White Morph Reddish Egret in Stormy Light

In my two previous posts of a Snowy Egret and a Great Egret I mentioned how the early morning light and a nearby storm gave those images a feeling of drama. These white morph Reddish Egret (Egretta rufescens)  images were taken that same morning not long after I created the Great Egret photos.

White morph Reddish Egret with a stormy backgroundWhite morph Reddish Egret with a stormy background – Nikon D200, handheld, f5.6, 1/800, ISO 125, Nikkor 80-400mm VR at 280mm, natural light

As the storm moved closer is began to pour directly under the clouds and that area looked rather gray but the light was still gorgeous on my subject. I had moved south from the Great Egret when I can across this white morph Reddish Egret hunting in the shallow waters of a narrow tidal pool in between the beach and a small spit of sand that touched the Gulf of Mexico at Fort De Soto’s north beach. The egret pretty ignored my presence while it hunted, I was laying flat on my stomach at right on the edge of the warm water. Again the weather conditions gave these images dramatic light.

White Morph Reddish Egret hunting ahead of a stormWhite Morph Reddish Egret hunting ahead of a storm – Nikon D200, handheld, f5.6, 1/800, ISO 125, Nikkor 80-400mm VR at 220mm, natural light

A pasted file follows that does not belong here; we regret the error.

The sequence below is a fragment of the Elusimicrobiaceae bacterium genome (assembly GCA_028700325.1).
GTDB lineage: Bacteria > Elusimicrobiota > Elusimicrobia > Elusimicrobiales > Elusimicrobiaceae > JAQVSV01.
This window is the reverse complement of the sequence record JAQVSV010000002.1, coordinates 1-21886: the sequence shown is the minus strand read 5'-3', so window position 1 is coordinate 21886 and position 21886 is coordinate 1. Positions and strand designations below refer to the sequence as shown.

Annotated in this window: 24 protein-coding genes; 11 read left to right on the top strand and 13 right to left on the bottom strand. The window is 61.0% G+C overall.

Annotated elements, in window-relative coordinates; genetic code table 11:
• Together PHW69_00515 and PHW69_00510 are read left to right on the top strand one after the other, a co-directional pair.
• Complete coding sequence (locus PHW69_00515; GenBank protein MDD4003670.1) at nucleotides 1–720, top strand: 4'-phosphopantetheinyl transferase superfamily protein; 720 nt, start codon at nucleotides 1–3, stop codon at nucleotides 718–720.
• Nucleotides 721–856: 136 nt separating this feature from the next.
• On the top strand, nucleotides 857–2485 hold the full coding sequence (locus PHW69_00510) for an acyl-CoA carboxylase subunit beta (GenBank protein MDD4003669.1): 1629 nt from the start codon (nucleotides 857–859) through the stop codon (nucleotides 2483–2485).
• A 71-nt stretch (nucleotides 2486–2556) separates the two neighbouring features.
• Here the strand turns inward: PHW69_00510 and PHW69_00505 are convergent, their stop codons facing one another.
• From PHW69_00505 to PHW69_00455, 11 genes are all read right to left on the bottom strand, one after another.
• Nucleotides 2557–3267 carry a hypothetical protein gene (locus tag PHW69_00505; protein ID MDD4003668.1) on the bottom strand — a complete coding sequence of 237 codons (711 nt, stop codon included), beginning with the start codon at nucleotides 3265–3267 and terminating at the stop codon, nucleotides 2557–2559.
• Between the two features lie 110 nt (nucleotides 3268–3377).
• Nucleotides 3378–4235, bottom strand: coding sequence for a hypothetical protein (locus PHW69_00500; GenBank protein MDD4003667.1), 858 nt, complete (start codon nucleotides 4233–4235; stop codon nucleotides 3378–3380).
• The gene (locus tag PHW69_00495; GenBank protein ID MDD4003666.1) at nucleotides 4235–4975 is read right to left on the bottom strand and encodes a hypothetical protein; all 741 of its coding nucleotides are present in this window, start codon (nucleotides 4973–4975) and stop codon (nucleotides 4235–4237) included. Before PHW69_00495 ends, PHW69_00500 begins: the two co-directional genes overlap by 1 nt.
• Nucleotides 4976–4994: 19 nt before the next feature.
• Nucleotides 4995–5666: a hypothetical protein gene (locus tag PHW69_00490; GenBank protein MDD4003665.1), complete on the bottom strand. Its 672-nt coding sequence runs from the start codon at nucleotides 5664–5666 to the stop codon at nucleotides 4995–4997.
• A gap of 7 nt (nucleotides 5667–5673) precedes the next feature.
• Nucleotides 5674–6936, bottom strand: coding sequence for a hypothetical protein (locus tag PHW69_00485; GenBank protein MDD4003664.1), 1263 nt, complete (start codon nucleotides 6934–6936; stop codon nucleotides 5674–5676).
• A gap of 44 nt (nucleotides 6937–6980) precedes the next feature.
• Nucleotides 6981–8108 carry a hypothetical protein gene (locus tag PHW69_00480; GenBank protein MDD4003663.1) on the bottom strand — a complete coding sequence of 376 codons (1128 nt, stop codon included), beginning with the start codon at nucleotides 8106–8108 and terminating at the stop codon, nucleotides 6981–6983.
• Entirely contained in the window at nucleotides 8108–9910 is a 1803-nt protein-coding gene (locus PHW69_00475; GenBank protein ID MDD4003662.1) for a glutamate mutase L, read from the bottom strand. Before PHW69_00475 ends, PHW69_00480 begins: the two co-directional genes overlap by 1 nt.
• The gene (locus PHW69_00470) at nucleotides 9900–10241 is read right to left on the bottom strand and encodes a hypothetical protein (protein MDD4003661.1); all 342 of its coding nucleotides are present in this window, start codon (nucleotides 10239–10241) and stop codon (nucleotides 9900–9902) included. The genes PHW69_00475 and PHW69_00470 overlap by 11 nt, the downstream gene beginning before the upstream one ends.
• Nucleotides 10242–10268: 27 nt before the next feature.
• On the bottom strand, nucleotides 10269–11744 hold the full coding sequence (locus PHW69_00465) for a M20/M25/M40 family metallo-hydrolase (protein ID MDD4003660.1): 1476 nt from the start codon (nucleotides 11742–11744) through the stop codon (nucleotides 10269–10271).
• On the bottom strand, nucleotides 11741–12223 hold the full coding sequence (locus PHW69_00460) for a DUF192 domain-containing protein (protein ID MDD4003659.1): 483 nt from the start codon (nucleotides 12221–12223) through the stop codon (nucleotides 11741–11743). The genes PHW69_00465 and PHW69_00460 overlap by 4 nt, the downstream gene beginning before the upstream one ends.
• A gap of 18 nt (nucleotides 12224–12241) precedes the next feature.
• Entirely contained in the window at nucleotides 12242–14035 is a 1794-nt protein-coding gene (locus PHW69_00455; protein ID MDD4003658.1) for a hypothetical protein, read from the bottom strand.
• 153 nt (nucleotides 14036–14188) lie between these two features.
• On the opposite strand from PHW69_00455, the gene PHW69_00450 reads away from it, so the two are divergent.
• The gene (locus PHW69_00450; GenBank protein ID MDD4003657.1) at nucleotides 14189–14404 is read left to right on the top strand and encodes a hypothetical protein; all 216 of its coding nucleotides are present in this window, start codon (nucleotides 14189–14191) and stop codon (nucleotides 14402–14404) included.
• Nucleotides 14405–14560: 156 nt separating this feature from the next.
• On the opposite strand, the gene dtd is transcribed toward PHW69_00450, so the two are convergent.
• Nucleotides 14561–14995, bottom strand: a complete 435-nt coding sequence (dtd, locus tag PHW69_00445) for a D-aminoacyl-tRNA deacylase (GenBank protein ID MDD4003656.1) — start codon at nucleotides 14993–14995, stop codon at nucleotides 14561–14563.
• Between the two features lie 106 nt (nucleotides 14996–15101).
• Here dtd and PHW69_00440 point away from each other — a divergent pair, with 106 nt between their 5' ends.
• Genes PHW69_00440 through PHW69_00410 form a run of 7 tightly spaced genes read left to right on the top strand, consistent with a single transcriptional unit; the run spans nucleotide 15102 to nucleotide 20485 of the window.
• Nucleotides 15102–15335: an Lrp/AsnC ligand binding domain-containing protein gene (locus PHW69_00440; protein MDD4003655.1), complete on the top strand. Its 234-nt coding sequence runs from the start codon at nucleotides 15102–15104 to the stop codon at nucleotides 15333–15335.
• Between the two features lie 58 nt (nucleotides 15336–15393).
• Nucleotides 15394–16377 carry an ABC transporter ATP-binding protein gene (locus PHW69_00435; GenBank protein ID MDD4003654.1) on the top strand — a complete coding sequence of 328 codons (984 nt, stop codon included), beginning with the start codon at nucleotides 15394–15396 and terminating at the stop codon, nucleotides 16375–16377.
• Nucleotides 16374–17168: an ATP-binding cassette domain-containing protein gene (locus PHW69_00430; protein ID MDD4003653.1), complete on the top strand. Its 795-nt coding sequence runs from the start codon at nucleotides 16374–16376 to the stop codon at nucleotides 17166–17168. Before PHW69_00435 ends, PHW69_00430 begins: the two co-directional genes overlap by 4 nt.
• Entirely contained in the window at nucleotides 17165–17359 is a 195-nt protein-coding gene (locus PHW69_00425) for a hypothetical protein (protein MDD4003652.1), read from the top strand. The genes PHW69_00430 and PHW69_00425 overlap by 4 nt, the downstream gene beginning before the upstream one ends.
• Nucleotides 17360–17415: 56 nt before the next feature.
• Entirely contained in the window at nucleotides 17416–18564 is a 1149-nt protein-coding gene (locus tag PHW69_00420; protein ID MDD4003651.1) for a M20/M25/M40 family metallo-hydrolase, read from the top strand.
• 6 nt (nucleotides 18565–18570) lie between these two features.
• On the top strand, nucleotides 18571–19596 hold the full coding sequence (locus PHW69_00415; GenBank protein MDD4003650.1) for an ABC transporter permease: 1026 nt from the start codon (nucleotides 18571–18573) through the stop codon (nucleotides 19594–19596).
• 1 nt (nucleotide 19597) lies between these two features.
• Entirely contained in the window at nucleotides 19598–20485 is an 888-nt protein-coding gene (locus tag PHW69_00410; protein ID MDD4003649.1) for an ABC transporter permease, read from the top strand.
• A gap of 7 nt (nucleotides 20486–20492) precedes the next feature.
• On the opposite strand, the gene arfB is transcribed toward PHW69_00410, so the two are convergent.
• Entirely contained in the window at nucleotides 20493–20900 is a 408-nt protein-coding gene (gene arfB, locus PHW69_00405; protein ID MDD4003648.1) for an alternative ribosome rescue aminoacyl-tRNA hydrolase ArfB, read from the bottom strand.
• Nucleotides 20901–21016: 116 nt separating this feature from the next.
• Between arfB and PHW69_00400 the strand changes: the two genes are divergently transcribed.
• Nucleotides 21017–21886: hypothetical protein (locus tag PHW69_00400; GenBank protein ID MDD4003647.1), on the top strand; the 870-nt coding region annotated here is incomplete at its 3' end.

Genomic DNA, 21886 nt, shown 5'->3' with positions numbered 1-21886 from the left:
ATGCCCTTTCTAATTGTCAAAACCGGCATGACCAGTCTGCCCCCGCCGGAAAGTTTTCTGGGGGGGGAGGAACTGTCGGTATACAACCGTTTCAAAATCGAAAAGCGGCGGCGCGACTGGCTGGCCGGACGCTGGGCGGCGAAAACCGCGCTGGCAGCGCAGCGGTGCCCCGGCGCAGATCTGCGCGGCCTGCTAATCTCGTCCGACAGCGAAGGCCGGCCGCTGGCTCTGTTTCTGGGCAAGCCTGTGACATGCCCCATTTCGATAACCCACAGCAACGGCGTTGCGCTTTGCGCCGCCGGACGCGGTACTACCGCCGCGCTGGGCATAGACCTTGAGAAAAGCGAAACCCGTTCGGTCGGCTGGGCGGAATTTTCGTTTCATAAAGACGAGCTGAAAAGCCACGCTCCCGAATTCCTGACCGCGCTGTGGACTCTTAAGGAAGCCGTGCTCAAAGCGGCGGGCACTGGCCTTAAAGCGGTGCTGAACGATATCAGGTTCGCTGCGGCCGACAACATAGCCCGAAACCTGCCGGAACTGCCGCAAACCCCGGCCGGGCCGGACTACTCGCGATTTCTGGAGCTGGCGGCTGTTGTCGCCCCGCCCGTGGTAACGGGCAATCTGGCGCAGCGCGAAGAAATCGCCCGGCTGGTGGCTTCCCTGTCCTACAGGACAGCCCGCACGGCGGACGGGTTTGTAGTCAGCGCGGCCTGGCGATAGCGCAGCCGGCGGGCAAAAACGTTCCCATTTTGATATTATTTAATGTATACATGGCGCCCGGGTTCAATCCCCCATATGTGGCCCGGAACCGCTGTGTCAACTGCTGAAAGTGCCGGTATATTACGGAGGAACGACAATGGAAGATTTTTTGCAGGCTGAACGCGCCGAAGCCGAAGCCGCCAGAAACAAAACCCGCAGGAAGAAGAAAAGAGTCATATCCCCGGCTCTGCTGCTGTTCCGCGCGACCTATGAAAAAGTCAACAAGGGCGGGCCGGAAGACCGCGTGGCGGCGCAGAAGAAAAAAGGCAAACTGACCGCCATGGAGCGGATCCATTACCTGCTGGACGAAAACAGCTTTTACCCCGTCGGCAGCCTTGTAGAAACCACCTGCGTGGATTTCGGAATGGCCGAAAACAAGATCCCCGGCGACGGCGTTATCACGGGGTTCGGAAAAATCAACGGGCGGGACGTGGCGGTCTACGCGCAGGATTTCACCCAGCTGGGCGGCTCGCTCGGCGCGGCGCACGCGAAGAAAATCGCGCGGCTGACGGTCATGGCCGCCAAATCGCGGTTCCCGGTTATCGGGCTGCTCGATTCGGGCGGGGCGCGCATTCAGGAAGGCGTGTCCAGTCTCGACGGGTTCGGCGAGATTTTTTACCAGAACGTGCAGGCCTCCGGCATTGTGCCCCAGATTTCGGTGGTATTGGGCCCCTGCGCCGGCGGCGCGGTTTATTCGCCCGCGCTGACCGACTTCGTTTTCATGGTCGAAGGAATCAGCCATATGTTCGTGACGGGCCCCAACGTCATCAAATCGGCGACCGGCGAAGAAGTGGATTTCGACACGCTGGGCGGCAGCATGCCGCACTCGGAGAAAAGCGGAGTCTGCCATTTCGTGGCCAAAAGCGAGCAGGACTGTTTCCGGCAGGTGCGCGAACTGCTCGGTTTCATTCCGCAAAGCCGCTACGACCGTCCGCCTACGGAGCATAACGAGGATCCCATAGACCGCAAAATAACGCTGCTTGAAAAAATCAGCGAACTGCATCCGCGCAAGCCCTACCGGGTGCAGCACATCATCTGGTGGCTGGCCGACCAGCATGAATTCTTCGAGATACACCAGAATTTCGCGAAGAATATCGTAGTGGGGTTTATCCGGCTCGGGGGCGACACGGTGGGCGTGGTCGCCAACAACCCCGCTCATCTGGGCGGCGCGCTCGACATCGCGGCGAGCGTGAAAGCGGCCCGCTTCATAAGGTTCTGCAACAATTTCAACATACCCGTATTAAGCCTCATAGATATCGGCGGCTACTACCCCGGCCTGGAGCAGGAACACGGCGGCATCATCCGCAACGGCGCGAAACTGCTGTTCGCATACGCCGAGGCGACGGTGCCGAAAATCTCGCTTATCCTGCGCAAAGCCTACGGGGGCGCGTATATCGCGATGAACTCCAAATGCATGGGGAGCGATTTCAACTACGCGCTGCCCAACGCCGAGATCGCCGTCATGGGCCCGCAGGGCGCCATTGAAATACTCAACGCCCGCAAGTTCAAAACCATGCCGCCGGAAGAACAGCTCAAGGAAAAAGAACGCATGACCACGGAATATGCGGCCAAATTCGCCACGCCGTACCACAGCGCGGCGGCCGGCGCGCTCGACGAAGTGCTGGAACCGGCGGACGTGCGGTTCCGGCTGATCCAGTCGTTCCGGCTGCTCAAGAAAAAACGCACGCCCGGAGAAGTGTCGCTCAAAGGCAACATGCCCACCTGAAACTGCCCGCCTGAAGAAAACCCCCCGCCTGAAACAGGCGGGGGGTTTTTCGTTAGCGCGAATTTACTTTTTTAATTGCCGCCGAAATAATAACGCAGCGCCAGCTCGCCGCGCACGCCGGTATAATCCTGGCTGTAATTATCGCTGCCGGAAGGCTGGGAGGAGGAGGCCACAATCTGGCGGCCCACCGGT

While I photographed this egret the lighting conditions changed rapidly and often, it would get a little brighter and then get darker. I’ve learned to work with the light rather than fight with it so I was not distressed about the challenges and I kept firing away, I still wasn’t sure when or if the storm would come in and I wanted as many images as I could possibly take of my subjects in the enchanting light.

White morph Reddish Egret in dramatic lightWhite morph Reddish Egret in dramatic light – Nikon D200, handheld, f5.6, 1/500, ISO 125, Nikkor 80-400mm VR at 310mm, natural light

The Reddish Egret danced, pranced and dashed back and forth in front of me and struck some very interesting poses. They are fascinating to observe and photograph while they hunt. The storm off shore had kicked up the waves so I had to be careful to not dunk my gear into the water while still keeping my lens as low as I could.

White morph Reddish Egret under stormy skiesWhite morph Reddish Egret under stormy skies – Nikon D200, handheld, 5.6, 1/1000, ISO 125, Nikkor 80-400mm at 400mm, natural light

The light brightened about the time I created this photo and I could see that the storm was heading towards the northeast, I knew about then that the storm was going to miss me at Fort De Soto and I spent another hours or so photographing other birds on the beach and tidal lagoons. As I drove home to Tampa I found the storm and drove home in a deluge. I lucked out though because I had several memory cards full of images that contained the great light that thunderstorm provided.

Mia

* I am out of town so I scheduled this post ahead of time, please feel free to share.

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